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Karen Feldman on Walter Benjamin

Karen Feldman is a professor in the Department of German Studies at UC-Berkeley. Her areas of specialization include hermeneutics and phenomenology, the Frankfurt School, German Idealism, literary theory and aesthetics. She received her B.A. from the University of Chicago (1989) and her Ph.D. from DePaul University (1998). Her current research concerns aesthetics and historiography from […]

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This is KZSU, Stanford.
Welcome to entitled opinions.
My name is Robert Harrison.
We're coming to you from the Stanford campus.
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The summer solstice is bearing down on us and those of you who have followed this show over the years know what that means.
Entitled opinions is about to go into hibernation, leaving the world to the bears.
We'll be back on air in a few months from now, but to bring our spring season to a fitting conclusion.
We have a show for you on the German literary critic and thinker Walter Benjamin.
I'm joined in the studio today by Karen Feldman, a professor of German studies at UC Berkeley, who specializes in phenomenology, German idealism, the Frankfurt School, literary theory, and aesthetics.
She's the author of binding words, conscience, and Hobbes, Hegel, and Heidegger.
Karen Feldman is also one of entitled opinions favored guests.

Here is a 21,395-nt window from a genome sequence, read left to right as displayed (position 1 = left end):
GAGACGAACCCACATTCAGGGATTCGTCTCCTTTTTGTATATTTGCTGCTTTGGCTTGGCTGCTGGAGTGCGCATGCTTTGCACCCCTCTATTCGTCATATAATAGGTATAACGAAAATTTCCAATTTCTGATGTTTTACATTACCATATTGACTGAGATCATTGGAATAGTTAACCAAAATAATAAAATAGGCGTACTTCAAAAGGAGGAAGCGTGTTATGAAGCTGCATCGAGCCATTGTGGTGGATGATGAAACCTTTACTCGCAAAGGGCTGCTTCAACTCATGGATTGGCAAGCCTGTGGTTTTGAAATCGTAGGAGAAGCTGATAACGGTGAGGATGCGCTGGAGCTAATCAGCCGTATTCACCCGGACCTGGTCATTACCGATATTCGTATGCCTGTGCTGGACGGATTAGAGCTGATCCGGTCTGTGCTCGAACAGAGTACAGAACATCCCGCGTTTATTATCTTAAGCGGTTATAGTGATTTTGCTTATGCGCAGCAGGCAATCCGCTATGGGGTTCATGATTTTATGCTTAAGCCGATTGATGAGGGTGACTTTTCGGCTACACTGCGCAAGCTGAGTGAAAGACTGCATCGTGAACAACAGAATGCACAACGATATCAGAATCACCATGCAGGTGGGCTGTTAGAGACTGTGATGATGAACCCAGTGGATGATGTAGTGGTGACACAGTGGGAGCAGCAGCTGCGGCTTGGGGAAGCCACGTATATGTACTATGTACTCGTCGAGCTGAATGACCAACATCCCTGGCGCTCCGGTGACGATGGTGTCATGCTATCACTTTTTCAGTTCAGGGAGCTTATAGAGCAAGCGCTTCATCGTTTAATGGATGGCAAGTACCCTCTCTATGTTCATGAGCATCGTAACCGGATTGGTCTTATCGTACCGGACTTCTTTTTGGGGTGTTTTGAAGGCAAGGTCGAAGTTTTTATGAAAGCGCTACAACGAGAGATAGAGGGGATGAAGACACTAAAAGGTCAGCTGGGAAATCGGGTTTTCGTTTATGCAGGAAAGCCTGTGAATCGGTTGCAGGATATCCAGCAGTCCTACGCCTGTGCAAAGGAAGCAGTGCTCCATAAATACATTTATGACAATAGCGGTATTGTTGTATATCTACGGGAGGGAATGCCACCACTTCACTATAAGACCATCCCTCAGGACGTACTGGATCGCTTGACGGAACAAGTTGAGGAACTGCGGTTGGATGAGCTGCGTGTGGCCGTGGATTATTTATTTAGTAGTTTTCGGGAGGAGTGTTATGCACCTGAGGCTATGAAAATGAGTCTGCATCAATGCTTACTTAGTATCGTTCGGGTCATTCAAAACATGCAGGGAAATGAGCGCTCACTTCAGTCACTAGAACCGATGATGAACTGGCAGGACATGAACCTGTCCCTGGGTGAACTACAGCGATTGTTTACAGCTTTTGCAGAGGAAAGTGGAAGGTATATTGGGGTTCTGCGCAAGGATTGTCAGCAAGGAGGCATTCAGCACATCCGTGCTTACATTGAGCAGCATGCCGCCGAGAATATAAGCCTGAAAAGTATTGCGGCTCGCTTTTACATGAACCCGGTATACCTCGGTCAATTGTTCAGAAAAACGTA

Thanks to the two part show I did with her on Hannah Arent a few years ago.
She's smart, she's tough, she's charming, and she's not here to engage in light conversation.
She's here to dive to the bottom of the matter itself.
The matter today is Walter Benjamin and in particular his essay on the work of art in the age of mechanical reproduction.
That sounds so quaint 80 years later, mechanical reproduction.
But you know us academics.
We're so ever nostalgic about things that in the past were on the cutting edge of the future.
Stay tuned, a show on Walter Benjamin coming up.
Here's what Hannah Arent had to say about her friend Walter Benjamin.
I quote, "We are dealing here with something that may not be unique but is certainly extremely rare.
The gift of thinking poetically.
This thinking fed by the present works with the thought fragments it can rest from the past and gather about itself.
It is guided by the conviction that although the living is subject to the ruin of the time, the process of decay is at the same time a process of crystallization that in the depth of the sea into which sinks and is dissolved, what once was alive, something suffrage sea change and survive in new crystallized forms and shapes that remain immune to the elements as though they waited only for the Pearl Diver.
Who one day will come down to them and bring them up into the world of the living as thought fragments as something rich and strange and perhaps as everlasting or fennomen.
There's enough in that quote to keep us going for a whole show, maybe even a two-part show who knows when Karen Feldman is with us things tend to get interesting enough to spill over into a second hour.
We'll see if that happens today but first let me welcome her to the program Karen. Thanks for coming down from Berkeley today. It's good to have you back on entitled opinions.
Thanks for inviting me back.
So today we're going to be talking about an SAS to may not be really well known to everyone who's out there tuning in.
So maybe we could start by telling our audience something about Walter Benjamin.
So Benjamin was born in 1892 to an assimilated Jewish family in Berlin and in the 1920s, 30s he became friends with Gershon Schollum who was important for his thoughts about Jewish mysticism.